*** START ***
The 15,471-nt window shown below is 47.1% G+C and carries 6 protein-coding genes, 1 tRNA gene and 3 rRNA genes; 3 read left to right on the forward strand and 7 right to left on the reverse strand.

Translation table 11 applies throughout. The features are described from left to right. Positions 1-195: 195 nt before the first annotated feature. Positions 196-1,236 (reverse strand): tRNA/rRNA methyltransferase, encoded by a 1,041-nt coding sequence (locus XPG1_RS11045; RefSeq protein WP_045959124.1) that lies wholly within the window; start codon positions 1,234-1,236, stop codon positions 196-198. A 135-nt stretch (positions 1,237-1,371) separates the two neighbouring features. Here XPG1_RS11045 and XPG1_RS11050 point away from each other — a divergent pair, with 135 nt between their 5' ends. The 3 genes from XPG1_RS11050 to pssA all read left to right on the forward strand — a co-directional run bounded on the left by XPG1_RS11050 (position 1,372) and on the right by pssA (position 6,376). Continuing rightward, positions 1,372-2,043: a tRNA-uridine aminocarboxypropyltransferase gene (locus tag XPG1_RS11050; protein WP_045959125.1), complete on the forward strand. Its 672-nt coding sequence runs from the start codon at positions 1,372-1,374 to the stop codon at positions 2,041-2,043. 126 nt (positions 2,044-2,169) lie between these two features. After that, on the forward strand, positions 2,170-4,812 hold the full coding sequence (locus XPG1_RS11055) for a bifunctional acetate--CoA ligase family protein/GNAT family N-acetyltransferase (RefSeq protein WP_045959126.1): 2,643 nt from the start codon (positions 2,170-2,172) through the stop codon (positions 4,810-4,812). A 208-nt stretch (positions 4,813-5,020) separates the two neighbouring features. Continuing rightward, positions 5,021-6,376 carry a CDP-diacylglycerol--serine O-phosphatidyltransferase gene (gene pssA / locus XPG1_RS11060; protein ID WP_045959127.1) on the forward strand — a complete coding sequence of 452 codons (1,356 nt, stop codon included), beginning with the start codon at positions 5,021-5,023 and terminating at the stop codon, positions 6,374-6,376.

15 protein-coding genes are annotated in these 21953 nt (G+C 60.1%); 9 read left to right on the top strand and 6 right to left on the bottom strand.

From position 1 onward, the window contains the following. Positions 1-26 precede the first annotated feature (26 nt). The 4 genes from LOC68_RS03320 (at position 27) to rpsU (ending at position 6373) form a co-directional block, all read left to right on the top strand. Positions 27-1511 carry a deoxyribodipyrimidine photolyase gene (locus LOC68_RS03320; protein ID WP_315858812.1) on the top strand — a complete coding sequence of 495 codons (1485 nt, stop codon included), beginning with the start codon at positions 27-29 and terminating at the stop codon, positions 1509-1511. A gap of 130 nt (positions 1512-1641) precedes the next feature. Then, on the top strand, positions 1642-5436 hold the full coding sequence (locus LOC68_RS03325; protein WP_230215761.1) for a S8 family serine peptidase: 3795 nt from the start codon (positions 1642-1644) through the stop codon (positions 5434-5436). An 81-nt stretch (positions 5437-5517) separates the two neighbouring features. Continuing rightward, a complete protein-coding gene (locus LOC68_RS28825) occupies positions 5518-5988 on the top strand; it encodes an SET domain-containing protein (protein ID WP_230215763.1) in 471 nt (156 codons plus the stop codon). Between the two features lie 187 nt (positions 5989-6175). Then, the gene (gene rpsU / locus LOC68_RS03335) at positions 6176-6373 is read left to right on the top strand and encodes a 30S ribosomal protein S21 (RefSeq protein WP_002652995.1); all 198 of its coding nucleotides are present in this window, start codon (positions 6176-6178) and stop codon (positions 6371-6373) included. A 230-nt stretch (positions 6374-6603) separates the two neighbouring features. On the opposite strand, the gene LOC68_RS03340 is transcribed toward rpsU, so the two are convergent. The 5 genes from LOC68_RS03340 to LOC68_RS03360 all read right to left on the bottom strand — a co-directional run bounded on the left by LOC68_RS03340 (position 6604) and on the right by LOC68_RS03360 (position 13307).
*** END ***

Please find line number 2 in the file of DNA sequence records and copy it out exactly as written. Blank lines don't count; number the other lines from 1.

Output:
Translation table 11 applies throughout. The features are described from left to right. Positions 1-195: 195 nt before the first annotated feature. Positions 196-1,236 (reverse strand): tRNA/rRNA methyltransferase, encoded by a 1,041-nt coding sequence (locus XPG1_RS11045; RefSeq protein WP_045959124.1) that lies wholly within the window; start codon positions 1,234-1,236, stop codon positions 196-198. A 135-nt stretch (positions 1,237-1,371) separates the two neighbouring features. Here XPG1_RS11045 and XPG1_RS11050 point away from each other — a divergent pair, with 135 nt between their 5' ends. The 3 genes from XPG1_RS11050 to pssA all read left to right on the forward strand — a co-directional run bounded on the left by XPG1_RS11050 (position 1,372) and on the right by pssA (position 6,376). Continuing rightward, positions 1,372-2,043: a tRNA-uridine aminocarboxypropyltransferase gene (locus tag XPG1_RS11050; protein WP_045959125.1), complete on the forward strand. Its 672-nt coding sequence runs from the start codon at positions 1,372-1,374 to the stop codon at positions 2,041-2,043. 126 nt (positions 2,044-2,169) lie between these two features. After that, on the forward strand, positions 2,170-4,812 hold the full coding sequence (locus XPG1_RS11055) for a bifunctional acetate--CoA ligase family protein/GNAT family N-acetyltransferase (RefSeq protein WP_045959126.1): 2,643 nt from the start codon (positions 2,170-2,172) through the stop codon (positions 4,810-4,812). A 208-nt stretch (positions 4,813-5,020) separates the two neighbouring features. Continuing rightward, positions 5,021-6,376 carry a CDP-diacylglycerol--serine O-phosphatidyltransferase gene (gene pssA / locus XPG1_RS11060; protein ID WP_045959127.1) on the forward strand — a complete coding sequence of 452 codons (1,356 nt, stop codon included), beginning with the start codon at positions 5,021-5,023 and terminating at the stop codon, positions 6,374-6,376.